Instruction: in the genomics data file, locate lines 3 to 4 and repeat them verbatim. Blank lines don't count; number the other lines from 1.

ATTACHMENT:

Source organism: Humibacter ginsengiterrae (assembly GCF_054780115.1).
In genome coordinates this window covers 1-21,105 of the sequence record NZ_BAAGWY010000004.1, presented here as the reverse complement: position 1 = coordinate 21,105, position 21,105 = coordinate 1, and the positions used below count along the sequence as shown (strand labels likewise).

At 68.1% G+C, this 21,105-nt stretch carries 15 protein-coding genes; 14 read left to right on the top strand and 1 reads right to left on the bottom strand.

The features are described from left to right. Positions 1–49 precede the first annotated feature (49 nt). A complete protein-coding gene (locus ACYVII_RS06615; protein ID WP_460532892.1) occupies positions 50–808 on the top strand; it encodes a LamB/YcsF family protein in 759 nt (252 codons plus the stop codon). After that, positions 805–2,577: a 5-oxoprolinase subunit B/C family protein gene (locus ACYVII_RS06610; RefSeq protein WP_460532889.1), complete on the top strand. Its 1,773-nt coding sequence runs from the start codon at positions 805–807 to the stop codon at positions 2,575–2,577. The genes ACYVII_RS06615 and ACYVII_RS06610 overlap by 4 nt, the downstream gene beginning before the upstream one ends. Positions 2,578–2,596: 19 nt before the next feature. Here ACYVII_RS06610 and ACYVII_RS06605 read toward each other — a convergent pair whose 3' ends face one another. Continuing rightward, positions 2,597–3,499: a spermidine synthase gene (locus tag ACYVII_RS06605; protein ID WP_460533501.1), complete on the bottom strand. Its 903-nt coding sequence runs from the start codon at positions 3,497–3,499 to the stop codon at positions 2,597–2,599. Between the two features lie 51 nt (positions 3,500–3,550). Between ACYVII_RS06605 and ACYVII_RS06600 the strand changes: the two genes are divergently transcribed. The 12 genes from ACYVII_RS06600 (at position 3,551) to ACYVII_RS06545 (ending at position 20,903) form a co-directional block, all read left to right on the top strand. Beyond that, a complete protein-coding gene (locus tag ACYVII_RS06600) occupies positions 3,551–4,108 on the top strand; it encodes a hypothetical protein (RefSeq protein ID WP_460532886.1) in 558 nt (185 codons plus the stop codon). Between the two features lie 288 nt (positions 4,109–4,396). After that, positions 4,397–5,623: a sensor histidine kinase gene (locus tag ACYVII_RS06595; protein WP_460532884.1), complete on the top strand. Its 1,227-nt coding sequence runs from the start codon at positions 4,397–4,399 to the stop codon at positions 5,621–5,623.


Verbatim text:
At 68.1% G+C, this 21,105-nt stretch carries 15 protein-coding genes; 14 read left to right on the top strand and 1 reads right to left on the bottom strand.

The features are described from left to right. Positions 1–49 precede the first annotated feature (49 nt). A complete protein-coding gene (locus ACYVII_RS06615; protein ID WP_460532892.1) occupies positions 50–808 on the top strand; it encodes a LamB/YcsF family protein in 759 nt (252 codons plus the stop codon). After that, positions 805–2,577: a 5-oxoprolinase subunit B/C family protein gene (locus ACYVII_RS06610; RefSeq protein WP_460532889.1), complete on the top strand. Its 1,773-nt coding sequence runs from the start codon at positions 805–807 to the stop codon at positions 2,575–2,577. The genes ACYVII_RS06615 and ACYVII_RS06610 overlap by 4 nt, the downstream gene beginning before the upstream one ends. Positions 2,578–2,596: 19 nt before the next feature. Here ACYVII_RS06610 and ACYVII_RS06605 read toward each other — a convergent pair whose 3' ends face one another. Continuing rightward, positions 2,597–3,499: a spermidine synthase gene (locus tag ACYVII_RS06605; protein ID WP_460533501.1), complete on the bottom strand. Its 903-nt coding sequence runs from the start codon at positions 3,497–3,499 to the stop codon at positions 2,597–2,599. Between the two features lie 51 nt (positions 3,500–3,550). Between ACYVII_RS06605 and ACYVII_RS06600 the strand changes: the two genes are divergently transcribed. The 12 genes from ACYVII_RS06600 (at position 3,551) to ACYVII_RS06545 (ending at position 20,903) form a co-directional block, all read left to right on the top strand. Beyond that, a complete protein-coding gene (locus tag ACYVII_RS06600) occupies positions 3,551–4,108 on the top strand; it encodes a hypothetical protein (RefSeq protein ID WP_460532886.1) in 558 nt (185 codons plus the stop codon). Between the two features lie 288 nt (positions 4,109–4,396). After that, positions 4,397–5,623: a sensor histidine kinase gene (locus tag ACYVII_RS06595; protein WP_460532884.1), complete on the top strand. Its 1,227-nt coding sequence runs from the start codon at positions 4,397–4,399 to the stop codon at positions 5,621–5,623.